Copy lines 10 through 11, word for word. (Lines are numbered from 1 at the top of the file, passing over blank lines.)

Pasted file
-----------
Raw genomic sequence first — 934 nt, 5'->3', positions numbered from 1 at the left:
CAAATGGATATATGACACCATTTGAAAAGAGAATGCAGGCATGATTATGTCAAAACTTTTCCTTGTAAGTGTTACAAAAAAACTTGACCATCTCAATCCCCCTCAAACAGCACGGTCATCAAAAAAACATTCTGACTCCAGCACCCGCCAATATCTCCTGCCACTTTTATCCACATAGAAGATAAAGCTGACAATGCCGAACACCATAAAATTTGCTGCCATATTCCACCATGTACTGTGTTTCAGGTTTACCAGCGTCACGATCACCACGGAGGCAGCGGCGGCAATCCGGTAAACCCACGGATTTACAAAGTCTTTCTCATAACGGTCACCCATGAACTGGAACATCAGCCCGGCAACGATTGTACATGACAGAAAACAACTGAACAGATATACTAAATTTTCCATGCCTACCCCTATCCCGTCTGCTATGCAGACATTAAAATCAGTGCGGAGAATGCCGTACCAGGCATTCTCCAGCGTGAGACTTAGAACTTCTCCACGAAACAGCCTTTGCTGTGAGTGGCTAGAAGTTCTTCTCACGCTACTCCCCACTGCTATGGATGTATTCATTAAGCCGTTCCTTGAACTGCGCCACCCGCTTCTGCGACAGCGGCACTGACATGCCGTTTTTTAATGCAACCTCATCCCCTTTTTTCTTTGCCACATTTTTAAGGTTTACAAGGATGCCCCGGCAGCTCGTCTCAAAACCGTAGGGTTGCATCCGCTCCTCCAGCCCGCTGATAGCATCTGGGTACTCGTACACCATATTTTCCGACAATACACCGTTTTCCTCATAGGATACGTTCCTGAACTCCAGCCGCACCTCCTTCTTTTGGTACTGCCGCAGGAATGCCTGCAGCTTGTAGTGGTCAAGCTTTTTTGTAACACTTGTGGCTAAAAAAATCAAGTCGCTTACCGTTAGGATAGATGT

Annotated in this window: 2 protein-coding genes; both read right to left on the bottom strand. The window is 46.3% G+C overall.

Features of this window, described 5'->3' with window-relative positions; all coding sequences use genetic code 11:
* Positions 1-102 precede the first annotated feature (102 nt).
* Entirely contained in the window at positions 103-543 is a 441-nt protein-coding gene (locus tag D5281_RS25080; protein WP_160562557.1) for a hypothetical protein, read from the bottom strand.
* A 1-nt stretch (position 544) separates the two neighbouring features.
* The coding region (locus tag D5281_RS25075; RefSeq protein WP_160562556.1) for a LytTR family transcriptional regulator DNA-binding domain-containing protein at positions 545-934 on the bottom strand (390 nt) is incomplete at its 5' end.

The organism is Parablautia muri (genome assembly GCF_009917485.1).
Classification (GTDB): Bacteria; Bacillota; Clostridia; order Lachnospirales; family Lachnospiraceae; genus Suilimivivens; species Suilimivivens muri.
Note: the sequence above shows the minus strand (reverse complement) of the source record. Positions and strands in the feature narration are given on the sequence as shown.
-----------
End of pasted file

Classification (GTDB): Bacteria; Bacillota; Clostridia; order Lachnospirales; family Lachnospiraceae; genus Suilimivivens; species Suilimivivens muri.
Note: the sequence above shows the minus strand (reverse complement) of the source record. Positions and strands in the feature narration are given on the sequence as shown.